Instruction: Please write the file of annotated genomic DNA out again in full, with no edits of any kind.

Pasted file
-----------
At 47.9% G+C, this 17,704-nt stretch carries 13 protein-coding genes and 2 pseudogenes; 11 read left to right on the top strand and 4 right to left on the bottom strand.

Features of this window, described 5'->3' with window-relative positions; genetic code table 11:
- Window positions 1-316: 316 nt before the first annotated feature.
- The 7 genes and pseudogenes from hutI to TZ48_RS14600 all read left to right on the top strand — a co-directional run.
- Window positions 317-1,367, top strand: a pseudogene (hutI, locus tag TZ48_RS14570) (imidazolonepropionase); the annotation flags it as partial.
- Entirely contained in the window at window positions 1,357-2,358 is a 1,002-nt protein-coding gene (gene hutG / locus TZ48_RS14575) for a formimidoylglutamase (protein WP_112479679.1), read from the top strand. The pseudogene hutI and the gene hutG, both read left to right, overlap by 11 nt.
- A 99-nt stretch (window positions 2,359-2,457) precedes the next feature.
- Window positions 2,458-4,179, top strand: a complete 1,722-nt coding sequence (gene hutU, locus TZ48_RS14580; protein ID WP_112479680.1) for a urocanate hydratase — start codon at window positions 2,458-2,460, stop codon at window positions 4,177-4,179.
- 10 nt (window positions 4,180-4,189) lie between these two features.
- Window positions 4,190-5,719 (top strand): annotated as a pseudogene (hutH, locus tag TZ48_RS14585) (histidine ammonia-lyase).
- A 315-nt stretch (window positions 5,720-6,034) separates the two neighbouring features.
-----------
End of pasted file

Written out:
At 47.9% G+C, this 17,704-nt stretch carries 13 protein-coding genes and 2 pseudogenes; 11 read left to right on the top strand and 4 right to left on the bottom strand.

Features of this window, described 5'->3' with window-relative positions; genetic code table 11:
- Window positions 1-316: 316 nt before the first annotated feature.
- The 7 genes and pseudogenes from hutI to TZ48_RS14600 all read left to right on the top strand — a co-directional run.
- Window positions 317-1,367, top strand: a pseudogene (hutI, locus tag TZ48_RS14570) (imidazolonepropionase); the annotation flags it as partial.
- Entirely contained in the window at window positions 1,357-2,358 is a 1,002-nt protein-coding gene (gene hutG / locus TZ48_RS14575) for a formimidoylglutamase (protein WP_112479679.1), read from the top strand. The pseudogene hutI and the gene hutG, both read left to right, overlap by 11 nt.
- A 99-nt stretch (window positions 2,359-2,457) precedes the next feature.
- Window positions 2,458-4,179, top strand: a complete 1,722-nt coding sequence (gene hutU, locus TZ48_RS14580; protein ID WP_112479680.1) for a urocanate hydratase — start codon at window positions 2,458-2,460, stop codon at window positions 4,177-4,179.
- 10 nt (window positions 4,180-4,189) lie between these two features.
- Window positions 4,190-5,719 (top strand): annotated as a pseudogene (hutH, locus tag TZ48_RS14585) (histidine ammonia-lyase).
- A 315-nt stretch (window positions 5,720-6,034) separates the two neighbouring features.